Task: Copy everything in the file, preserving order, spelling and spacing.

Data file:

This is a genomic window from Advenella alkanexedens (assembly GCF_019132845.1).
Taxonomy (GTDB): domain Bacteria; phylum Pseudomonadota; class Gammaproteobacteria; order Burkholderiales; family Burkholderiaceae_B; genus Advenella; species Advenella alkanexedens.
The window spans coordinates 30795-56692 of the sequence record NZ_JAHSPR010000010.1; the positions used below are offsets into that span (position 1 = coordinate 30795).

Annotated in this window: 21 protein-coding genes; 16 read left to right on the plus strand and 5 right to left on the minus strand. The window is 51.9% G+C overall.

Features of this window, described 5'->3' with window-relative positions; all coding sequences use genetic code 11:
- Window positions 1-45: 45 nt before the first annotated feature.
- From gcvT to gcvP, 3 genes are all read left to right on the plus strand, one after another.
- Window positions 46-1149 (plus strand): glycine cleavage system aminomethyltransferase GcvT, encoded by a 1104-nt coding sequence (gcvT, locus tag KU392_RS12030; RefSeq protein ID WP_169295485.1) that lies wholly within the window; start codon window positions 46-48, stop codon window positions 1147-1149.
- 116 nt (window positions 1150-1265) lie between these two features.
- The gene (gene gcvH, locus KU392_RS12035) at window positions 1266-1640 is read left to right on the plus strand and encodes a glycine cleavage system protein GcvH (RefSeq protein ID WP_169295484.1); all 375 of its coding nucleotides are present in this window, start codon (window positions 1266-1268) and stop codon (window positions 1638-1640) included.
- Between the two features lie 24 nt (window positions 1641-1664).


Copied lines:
This is a genomic window from Advenella alkanexedens (assembly GCF_019132845.1).
Taxonomy (GTDB): domain Bacteria; phylum Pseudomonadota; class Gammaproteobacteria; order Burkholderiales; family Burkholderiaceae_B; genus Advenella; species Advenella alkanexedens.
The window spans coordinates 30795-56692 of the sequence record NZ_JAHSPR010000010.1; the positions used below are offsets into that span (position 1 = coordinate 30795).

Annotated in this window: 21 protein-coding genes; 16 read left to right on the plus strand and 5 right to left on the minus strand. The window is 51.9% G+C overall.

Features of this window, described 5'->3' with window-relative positions; all coding sequences use genetic code 11:
- Window positions 1-45: 45 nt before the first annotated feature.
- From gcvT to gcvP, 3 genes are all read left to right on the plus strand, one after another.
- Window positions 46-1149 (plus strand): glycine cleavage system aminomethyltransferase GcvT, encoded by a 1104-nt coding sequence (gcvT, locus tag KU392_RS12030; RefSeq protein ID WP_169295485.1) that lies wholly within the window; start codon window positions 46-48, stop codon window positions 1147-1149.
- 116 nt (window positions 1150-1265) lie between these two features.
- The gene (gene gcvH, locus KU392_RS12035) at window positions 1266-1640 is read left to right on the plus strand and encodes a glycine cleavage system protein GcvH (RefSeq protein ID WP_169295484.1); all 375 of its coding nucleotides are present in this window, start codon (window positions 1266-1268) and stop codon (window positions 1638-1640) included.
- Between the two features lie 24 nt (window positions 1641-1664).